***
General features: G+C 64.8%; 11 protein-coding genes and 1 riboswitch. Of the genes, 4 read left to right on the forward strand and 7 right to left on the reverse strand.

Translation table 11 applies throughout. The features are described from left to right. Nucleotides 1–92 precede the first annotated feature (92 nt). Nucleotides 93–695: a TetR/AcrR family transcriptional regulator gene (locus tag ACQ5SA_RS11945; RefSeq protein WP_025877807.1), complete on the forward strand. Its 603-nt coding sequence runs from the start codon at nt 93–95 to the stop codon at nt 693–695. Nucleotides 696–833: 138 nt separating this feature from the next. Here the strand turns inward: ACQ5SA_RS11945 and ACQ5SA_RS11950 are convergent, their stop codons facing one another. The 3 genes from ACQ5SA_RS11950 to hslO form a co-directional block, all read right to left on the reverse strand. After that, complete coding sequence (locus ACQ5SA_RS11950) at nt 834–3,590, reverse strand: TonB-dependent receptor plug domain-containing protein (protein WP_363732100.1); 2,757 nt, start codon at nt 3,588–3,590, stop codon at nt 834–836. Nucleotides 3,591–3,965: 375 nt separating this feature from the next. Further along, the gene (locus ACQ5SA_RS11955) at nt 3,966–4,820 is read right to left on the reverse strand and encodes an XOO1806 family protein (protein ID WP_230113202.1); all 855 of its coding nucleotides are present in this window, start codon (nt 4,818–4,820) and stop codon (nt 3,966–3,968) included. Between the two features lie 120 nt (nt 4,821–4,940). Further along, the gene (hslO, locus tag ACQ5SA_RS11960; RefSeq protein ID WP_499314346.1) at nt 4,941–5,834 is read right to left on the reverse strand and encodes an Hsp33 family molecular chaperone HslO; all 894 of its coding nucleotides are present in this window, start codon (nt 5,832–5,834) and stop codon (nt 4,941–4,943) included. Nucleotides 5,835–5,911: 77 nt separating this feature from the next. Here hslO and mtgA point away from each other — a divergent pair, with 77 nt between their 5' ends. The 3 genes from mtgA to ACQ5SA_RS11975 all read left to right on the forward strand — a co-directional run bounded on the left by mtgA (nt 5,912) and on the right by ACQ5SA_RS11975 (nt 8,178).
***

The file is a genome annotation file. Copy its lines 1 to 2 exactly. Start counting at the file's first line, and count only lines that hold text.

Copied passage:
General features: G+C 64.8%; 11 protein-coding genes and 1 riboswitch. Of the genes, 4 read left to right on the forward strand and 7 right to left on the reverse strand.

Translation table 11 applies throughout. The features are described from left to right. Nucleotides 1–92 precede the first annotated feature (92 nt). Nucleotides 93–695: a TetR/AcrR family transcriptional regulator gene (locus tag ACQ5SA_RS11945; RefSeq protein WP_025877807.1), complete on the forward strand. Its 603-nt coding sequence runs from the start codon at nt 93–95 to the stop codon at nt 693–695. Nucleotides 696–833: 138 nt separating this feature from the next. Here the strand turns inward: ACQ5SA_RS11945 and ACQ5SA_RS11950 are convergent, their stop codons facing one another. The 3 genes from ACQ5SA_RS11950 to hslO form a co-directional block, all read right to left on the reverse strand. After that, complete coding sequence (locus ACQ5SA_RS11950) at nt 834–3,590, reverse strand: TonB-dependent receptor plug domain-containing protein (protein WP_363732100.1); 2,757 nt, start codon at nt 3,588–3,590, stop codon at nt 834–836. Nucleotides 3,591–3,965: 375 nt separating this feature from the next. Further along, the gene (locus ACQ5SA_RS11955) at nt 3,966–4,820 is read right to left on the reverse strand and encodes an XOO1806 family protein (protein ID WP_230113202.1); all 855 of its coding nucleotides are present in this window, start codon (nt 4,818–4,820) and stop codon (nt 3,966–3,968) included. Between the two features lie 120 nt (nt 4,821–4,940). Further along, the gene (hslO, locus tag ACQ5SA_RS11960; RefSeq protein ID WP_499314346.1) at nt 4,941–5,834 is read right to left on the reverse strand and encodes an Hsp33 family molecular chaperone HslO; all 894 of its coding nucleotides are present in this window, start codon (nt 5,832–5,834) and stop codon (nt 4,941–4,943) included. Nucleotides 5,835–5,911: 77 nt separating this feature from the next. Here hslO and mtgA point away from each other — a divergent pair, with 77 nt between their 5' ends. The 3 genes from mtgA to ACQ5SA_RS11975 all read left to right on the forward strand — a co-directional run bounded on the left by mtgA (nt 5,912) and on the right by ACQ5SA_RS11975 (nt 8,178).